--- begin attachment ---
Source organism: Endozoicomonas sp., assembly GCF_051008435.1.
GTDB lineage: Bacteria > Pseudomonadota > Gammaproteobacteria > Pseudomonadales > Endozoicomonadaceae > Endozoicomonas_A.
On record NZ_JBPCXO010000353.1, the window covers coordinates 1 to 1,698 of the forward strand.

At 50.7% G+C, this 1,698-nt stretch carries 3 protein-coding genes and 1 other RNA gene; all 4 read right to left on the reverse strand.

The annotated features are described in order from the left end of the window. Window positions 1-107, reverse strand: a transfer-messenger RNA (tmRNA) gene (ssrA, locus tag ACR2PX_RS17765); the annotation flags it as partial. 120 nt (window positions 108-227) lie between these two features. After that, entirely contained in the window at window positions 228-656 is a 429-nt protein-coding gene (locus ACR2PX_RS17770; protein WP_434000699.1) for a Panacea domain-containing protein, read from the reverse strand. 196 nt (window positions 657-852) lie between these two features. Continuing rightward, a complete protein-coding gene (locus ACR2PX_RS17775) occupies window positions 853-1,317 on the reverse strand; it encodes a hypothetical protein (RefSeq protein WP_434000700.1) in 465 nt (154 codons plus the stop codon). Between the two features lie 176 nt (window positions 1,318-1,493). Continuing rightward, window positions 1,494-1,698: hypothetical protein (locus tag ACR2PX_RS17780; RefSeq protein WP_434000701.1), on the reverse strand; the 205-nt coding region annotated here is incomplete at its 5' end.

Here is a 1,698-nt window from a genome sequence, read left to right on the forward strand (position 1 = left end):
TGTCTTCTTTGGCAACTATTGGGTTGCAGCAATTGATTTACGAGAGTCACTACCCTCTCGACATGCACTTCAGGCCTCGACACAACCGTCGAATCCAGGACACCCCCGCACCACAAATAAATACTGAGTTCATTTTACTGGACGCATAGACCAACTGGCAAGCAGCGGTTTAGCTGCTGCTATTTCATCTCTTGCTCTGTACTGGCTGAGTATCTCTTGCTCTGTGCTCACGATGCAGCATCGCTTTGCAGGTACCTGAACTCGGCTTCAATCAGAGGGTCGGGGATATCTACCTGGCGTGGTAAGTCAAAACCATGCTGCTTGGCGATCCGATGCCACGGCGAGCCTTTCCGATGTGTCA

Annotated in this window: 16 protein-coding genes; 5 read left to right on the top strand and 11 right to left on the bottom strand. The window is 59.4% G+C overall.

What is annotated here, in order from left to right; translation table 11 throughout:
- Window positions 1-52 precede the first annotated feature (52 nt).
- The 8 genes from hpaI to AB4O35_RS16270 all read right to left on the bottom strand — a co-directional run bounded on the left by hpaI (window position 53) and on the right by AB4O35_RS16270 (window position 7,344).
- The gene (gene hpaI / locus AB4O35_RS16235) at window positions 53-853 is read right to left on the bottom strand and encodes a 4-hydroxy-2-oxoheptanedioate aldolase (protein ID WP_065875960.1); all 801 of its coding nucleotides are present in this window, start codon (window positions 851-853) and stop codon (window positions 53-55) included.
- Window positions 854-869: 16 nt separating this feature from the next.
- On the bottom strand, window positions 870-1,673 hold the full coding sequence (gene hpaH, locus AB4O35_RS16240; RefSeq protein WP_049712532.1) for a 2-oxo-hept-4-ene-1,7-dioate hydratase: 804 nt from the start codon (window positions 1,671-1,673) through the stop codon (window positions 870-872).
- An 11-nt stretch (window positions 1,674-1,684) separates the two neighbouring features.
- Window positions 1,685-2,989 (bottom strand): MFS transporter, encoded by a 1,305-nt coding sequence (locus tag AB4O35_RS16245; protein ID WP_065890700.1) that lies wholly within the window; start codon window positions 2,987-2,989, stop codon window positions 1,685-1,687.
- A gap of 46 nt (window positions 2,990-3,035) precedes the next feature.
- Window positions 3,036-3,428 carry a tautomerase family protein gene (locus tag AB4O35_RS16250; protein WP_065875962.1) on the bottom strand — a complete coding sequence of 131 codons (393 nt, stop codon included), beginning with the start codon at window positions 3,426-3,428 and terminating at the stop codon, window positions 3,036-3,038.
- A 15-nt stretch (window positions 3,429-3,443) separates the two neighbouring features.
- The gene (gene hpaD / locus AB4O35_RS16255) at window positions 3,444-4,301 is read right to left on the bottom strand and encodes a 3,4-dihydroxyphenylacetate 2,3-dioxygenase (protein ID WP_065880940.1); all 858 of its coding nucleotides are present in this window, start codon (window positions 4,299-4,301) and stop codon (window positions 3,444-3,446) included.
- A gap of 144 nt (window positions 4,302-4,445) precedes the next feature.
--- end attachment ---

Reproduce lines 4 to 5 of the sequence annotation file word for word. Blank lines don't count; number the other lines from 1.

At 50.7% G+C, this 1,698-nt stretch carries 3 protein-coding genes and 1 other RNA gene; all 4 read right to left on the reverse strand.

The annotated features are described in order from the left end of the window. Window positions 1-107, reverse strand: a transfer-messenger RNA (tmRNA) gene (ssrA, locus tag ACR2PX_RS17765); the annotation flags it as partial. 120 nt (window positions 108-227) lie between these two features. After that, entirely contained in the window at window positions 228-656 is a 429-nt protein-coding gene (locus ACR2PX_RS17770; protein WP_434000699.1) for a Panacea domain-containing protein, read from the reverse strand. 196 nt (window positions 657-852) lie between these two features. Continuing rightward, a complete protein-coding gene (locus ACR2PX_RS17775) occupies window positions 853-1,317 on the reverse strand; it encodes a hypothetical protein (RefSeq protein WP_434000700.1) in 465 nt (154 codons plus the stop codon). Between the two features lie 176 nt (window positions 1,318-1,493). Continuing rightward, window positions 1,494-1,698: hypothetical protein (locus tag ACR2PX_RS17780; RefSeq protein WP_434000701.1), on the reverse strand; the 205-nt coding region annotated here is incomplete at its 5' end.